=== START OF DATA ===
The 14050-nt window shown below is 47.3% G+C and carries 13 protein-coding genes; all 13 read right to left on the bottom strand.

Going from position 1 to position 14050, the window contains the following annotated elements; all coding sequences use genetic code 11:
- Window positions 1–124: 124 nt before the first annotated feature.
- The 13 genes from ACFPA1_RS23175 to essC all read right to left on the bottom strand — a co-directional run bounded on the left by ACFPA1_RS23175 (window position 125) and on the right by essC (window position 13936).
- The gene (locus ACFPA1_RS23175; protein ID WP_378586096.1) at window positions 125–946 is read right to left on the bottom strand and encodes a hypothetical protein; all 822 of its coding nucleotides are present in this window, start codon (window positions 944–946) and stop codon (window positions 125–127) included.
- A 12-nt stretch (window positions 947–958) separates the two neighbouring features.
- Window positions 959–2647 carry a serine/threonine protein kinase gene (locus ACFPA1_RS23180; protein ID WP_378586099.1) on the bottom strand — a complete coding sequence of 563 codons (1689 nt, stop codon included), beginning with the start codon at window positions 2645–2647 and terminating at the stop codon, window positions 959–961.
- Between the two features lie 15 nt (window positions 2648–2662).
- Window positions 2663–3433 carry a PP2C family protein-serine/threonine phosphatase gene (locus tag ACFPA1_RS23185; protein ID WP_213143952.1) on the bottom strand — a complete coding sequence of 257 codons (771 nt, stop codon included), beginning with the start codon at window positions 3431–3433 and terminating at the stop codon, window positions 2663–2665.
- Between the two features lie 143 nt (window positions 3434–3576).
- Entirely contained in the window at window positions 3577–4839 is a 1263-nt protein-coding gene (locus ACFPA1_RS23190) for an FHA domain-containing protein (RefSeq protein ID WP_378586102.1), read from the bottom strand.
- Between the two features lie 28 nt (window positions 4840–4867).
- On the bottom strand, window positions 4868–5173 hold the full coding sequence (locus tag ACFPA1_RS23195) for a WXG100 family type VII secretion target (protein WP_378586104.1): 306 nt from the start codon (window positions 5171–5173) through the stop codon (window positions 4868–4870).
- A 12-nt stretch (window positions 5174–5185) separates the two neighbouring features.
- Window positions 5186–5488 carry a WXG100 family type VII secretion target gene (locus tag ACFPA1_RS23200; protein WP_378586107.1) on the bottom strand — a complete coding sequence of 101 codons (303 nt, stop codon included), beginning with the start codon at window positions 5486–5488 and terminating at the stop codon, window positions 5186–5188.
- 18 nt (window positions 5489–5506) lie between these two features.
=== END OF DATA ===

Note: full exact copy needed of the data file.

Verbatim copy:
The 14050-nt window shown below is 47.3% G+C and carries 13 protein-coding genes; all 13 read right to left on the bottom strand.

Going from position 1 to position 14050, the window contains the following annotated elements; all coding sequences use genetic code 11:
- Window positions 1–124: 124 nt before the first annotated feature.
- The 13 genes from ACFPA1_RS23175 to essC all read right to left on the bottom strand — a co-directional run bounded on the left by ACFPA1_RS23175 (window position 125) and on the right by essC (window position 13936).
- The gene (locus ACFPA1_RS23175; protein ID WP_378586096.1) at window positions 125–946 is read right to left on the bottom strand and encodes a hypothetical protein; all 822 of its coding nucleotides are present in this window, start codon (window positions 944–946) and stop codon (window positions 125–127) included.
- A 12-nt stretch (window positions 947–958) separates the two neighbouring features.
- Window positions 959–2647 carry a serine/threonine protein kinase gene (locus ACFPA1_RS23180; protein ID WP_378586099.1) on the bottom strand — a complete coding sequence of 563 codons (1689 nt, stop codon included), beginning with the start codon at window positions 2645–2647 and terminating at the stop codon, window positions 959–961.
- Between the two features lie 15 nt (window positions 2648–2662).
- Window positions 2663–3433 carry a PP2C family protein-serine/threonine phosphatase gene (locus tag ACFPA1_RS23185; protein ID WP_213143952.1) on the bottom strand — a complete coding sequence of 257 codons (771 nt, stop codon included), beginning with the start codon at window positions 3431–3433 and terminating at the stop codon, window positions 2663–2665.
- Between the two features lie 143 nt (window positions 3434–3576).
- Entirely contained in the window at window positions 3577–4839 is a 1263-nt protein-coding gene (locus ACFPA1_RS23190) for an FHA domain-containing protein (RefSeq protein ID WP_378586102.1), read from the bottom strand.
- Between the two features lie 28 nt (window positions 4840–4867).
- On the bottom strand, window positions 4868–5173 hold the full coding sequence (locus tag ACFPA1_RS23195) for a WXG100 family type VII secretion target (protein WP_378586104.1): 306 nt from the start codon (window positions 5171–5173) through the stop codon (window positions 4868–4870).
- A 12-nt stretch (window positions 5174–5185) separates the two neighbouring features.
- Window positions 5186–5488 carry a WXG100 family type VII secretion target gene (locus tag ACFPA1_RS23200; protein WP_378586107.1) on the bottom strand — a complete coding sequence of 101 codons (303 nt, stop codon included), beginning with the start codon at window positions 5486–5488 and terminating at the stop codon, window positions 5186–5188.
- 18 nt (window positions 5489–5506) lie between these two features.